The ultimate swing state, Wisconsin has a history of being decided by very small margins, sometimes less than 1%. While Biden holds an 8% lead, Clinton also led there by a comfortable margin before losing narrowly on Election Day. One factor favoring Trump is the fact that 59% of the state’s voting age population is comprised of whites without a college degree — a demographic that favors Trump by massive margins. And while young voters under 25, particularly in Milwaukee and Madison, support Biden, older white voters tend to support Trump in big numbers. And while the law and order message doesn’t seem to be gaining traction in North Carolina and Pennsylvania, it could very well have an effect in Wisconsin, a state that saw riots in Kenosha and other places throughout the summer.
Michigan, Pennsylvania, Georgia
The same theme runs through the narratives of these diverse states: Biden is counting on massive turnout among black voters in Detroit, Philadelphia, and Atlanta. Barring that, he can’t win the election. Turnout among African Americans isn’t usually high. In 2016, Hillary rested her hopes on them, but they didn’t show up for her on Election Day. Some will say she took their votes for granted, and they weren’t impressed by that. Biden’s position among blacks looks better than Clinton’s, but he’s still very far from Obama’s numbers in 2008 and 2012; and meanwhile Trump has managed to increase his support with this traditionally Democratic constituency. Even polls that have him losing by double digits nationwide show him inching into double digits with blacks.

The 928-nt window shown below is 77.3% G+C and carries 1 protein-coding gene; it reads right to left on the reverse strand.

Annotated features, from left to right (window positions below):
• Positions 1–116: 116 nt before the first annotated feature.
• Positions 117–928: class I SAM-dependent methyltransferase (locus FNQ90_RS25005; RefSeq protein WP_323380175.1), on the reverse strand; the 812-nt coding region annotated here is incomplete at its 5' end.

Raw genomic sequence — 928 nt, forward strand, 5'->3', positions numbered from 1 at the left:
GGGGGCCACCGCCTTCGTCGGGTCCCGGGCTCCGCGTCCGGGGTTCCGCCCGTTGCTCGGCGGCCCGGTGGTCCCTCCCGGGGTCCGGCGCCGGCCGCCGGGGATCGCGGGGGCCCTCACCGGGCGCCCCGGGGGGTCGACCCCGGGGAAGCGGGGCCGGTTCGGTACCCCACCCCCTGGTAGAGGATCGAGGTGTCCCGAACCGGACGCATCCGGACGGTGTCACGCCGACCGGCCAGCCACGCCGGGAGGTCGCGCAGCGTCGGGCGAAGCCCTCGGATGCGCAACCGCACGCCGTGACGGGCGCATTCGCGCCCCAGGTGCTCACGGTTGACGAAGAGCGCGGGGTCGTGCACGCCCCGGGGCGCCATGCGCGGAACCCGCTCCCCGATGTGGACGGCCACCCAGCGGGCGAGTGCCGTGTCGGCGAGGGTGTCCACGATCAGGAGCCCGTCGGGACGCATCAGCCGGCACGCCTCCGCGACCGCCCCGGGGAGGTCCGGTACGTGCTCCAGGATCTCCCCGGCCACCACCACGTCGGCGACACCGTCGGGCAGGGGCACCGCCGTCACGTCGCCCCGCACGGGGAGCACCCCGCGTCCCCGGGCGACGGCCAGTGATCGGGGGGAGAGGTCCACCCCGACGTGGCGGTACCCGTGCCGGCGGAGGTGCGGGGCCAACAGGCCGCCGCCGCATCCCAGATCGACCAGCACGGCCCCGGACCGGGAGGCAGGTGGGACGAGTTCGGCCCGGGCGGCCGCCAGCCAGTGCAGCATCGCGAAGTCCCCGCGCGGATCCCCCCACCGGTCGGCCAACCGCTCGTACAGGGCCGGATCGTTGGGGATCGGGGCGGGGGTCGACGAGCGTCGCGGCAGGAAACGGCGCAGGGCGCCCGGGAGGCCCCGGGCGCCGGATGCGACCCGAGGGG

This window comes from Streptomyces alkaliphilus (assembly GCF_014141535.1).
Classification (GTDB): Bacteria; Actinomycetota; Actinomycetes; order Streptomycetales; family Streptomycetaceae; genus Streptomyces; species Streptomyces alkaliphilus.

Trump, for his part, is hoping to keep up high turnout among the white and rural counties he won in 2016, including working-class towns, coal miners, and blue-collar workers in western Pennsylvania. Biden, born to a middle-class Pennsylvania family, has some native appeal, but fracking is an effective wedge issue for Trump. Biden faces a dilemma here: If he supports fracking, he’ll get in trouble with the radical wing of his party, which opposes it on environmentalist grounds. But if he comes out against it, he’ll lose support the non-college-educated whites. As of now, he’s promising to not ban fracking, but he seemed to clearly express opposition to it during the primaries.
With its 29 electoral votes, Florida is the biggest prize. The state currently leans to Biden by a small margin, but don’t be surprised if it goes red on Election Day. Florida is one-fifth Hispanic, and while Pew shows Biden leading Trump in that demographic by 17%, an NBC poll shows the two candidates tied. Florida has a large population of Cuban emigrés, who trend 58%-38% Republican because of their experiences with socialism. Trump is investing heavily in this group. Florida’s Hispanic population grew by 8% since 2016 and is viewed as key for winning the White House.
Biden, meanwhile, hopes to sweep older voters — who still turn out in much higher numbers than young and first-time voters — and Biden is counting on them to clinch Florida. An AARP poll shows Trump currently tied with Biden among seniors, a group he won by 17% in 2016. In a close race, Trump might end regretting having tweeted a picture of Biden’s face pasted on to a nursing home resident.
(Originally featured in Mishpacha, Issue 832)